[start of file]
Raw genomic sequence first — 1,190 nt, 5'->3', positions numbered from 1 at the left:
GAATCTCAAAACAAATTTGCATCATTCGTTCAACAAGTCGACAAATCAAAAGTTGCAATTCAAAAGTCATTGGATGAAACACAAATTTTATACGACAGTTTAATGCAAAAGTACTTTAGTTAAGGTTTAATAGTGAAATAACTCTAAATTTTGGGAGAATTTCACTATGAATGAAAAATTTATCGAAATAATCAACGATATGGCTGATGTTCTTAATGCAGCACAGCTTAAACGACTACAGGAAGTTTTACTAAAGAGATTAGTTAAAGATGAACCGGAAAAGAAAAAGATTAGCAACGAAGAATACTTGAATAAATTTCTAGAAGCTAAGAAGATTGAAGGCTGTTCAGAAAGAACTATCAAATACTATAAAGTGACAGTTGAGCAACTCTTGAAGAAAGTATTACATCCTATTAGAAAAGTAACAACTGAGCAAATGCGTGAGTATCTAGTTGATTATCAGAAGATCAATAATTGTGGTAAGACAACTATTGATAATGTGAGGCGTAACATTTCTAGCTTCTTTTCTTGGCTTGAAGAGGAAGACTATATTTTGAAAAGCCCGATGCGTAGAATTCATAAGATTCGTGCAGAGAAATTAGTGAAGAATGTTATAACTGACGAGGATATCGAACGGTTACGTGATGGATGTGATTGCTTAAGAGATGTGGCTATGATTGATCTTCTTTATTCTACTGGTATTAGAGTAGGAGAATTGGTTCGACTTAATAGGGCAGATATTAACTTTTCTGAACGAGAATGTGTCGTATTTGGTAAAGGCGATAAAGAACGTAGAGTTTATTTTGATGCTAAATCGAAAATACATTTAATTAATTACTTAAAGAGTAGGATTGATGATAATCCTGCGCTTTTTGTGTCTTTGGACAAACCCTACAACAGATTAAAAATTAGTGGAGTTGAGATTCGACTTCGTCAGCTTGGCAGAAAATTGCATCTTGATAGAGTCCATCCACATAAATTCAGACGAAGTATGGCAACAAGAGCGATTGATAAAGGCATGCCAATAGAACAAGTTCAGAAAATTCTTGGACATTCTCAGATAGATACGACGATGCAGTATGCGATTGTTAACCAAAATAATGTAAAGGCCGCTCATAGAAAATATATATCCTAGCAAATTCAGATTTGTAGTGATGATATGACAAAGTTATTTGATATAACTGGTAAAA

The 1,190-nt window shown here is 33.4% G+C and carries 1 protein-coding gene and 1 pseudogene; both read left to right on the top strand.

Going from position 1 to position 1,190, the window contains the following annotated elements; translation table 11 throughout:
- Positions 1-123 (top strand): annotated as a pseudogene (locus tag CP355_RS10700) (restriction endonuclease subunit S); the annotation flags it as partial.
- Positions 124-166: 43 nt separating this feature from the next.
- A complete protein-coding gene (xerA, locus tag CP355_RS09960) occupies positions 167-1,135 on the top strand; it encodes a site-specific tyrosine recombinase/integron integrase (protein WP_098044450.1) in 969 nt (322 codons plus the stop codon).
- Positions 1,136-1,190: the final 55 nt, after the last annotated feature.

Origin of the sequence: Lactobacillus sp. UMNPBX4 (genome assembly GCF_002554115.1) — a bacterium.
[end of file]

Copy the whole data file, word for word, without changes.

Raw genomic sequence first — 1,190 nt, 5'->3', positions numbered from 1 at the left:
GAATCTCAAAACAAATTTGCATCATTCGTTCAACAAGTCGACAAATCAAAAGTTGCAATTCAAAAGTCATTGGATGAAACACAAATTTTATACGACAGTTTAATGCAAAAGTACTTTAGTTAAGGTTTAATAGTGAAATAACTCTAAATTTTGGGAGAATTTCACTATGAATGAAAAATTTATCGAAATAATCAACGATATGGCTGATGTTCTTAATGCAGCACAGCTTAAACGACTACAGGAAGTTTTACTAAAGAGATTAGTTAAAGATGAACCGGAAAAGAAAAAGATTAGCAACGAAGAATACTTGAATAAATTTCTAGAAGCTAAGAAGATTGAAGGCTGTTCAGAAAGAACTATCAAATACTATAAAGTGACAGTTGAGCAACTCTTGAAGAAAGTATTACATCCTATTAGAAAAGTAACAACTGAGCAAATGCGTGAGTATCTAGTTGATTATCAGAAGATCAATAATTGTGGTAAGACAACTATTGATAATGTGAGGCGTAACATTTCTAGCTTCTTTTCTTGGCTTGAAGAGGAAGACTATATTTTGAAAAGCCCGATGCGTAGAATTCATAAGATTCGTGCAGAGAAATTAGTGAAGAATGTTATAACTGACGAGGATATCGAACGGTTACGTGATGGATGTGATTGCTTAAGAGATGTGGCTATGATTGATCTTCTTTATTCTACTGGTATTAGAGTAGGAGAATTGGTTCGACTTAATAGGGCAGATATTAACTTTTCTGAACGAGAATGTGTCGTATTTGGTAAAGGCGATAAAGAACGTAGAGTTTATTTTGATGCTAAATCGAAAATACATTTAATTAATTACTTAAAGAGTAGGATTGATGATAATCCTGCGCTTTTTGTGTCTTTGGACAAACCCTACAACAGATTAAAAATTAGTGGAGTTGAGATTCGACTTCGTCAGCTTGGCAGAAAATTGCATCTTGATAGAGTCCATCCACATAAATTCAGACGAAGTATGGCAACAAGAGCGATTGATAAAGGCATGCCAATAGAACAAGTTCAGAAAATTCTTGGACATTCTCAGATAGATACGACGATGCAGTATGCGATTGTTAACCAAAATAATGTAAAGGCCGCTCATAGAAAATATATATCCTAGCAAATTCAGATTTGTAGTGATGATATGACAAAGTTATTTGATATAACTGGTAAAA

The 1,190-nt window shown here is 33.4% G+C and carries 1 protein-coding gene and 1 pseudogene; both read left to right on the top strand.

Going from position 1 to position 1,190, the window contains the following annotated elements; translation table 11 throughout:
- Positions 1-123 (top strand): annotated as a pseudogene (locus tag CP355_RS10700) (restriction endonuclease subunit S); the annotation flags it as partial.
- Positions 124-166: 43 nt separating this feature from the next.
- A complete protein-coding gene (xerA, locus tag CP355_RS09960) occupies positions 167-1,135 on the top strand; it encodes a site-specific tyrosine recombinase/integron integrase (protein WP_098044450.1) in 969 nt (322 codons plus the stop codon).
- Positions 1,136-1,190: the final 55 nt, after the last annotated feature.

Origin of the sequence: Lactobacillus sp. UMNPBX4 (genome assembly GCF_002554115.1) — a bacterium.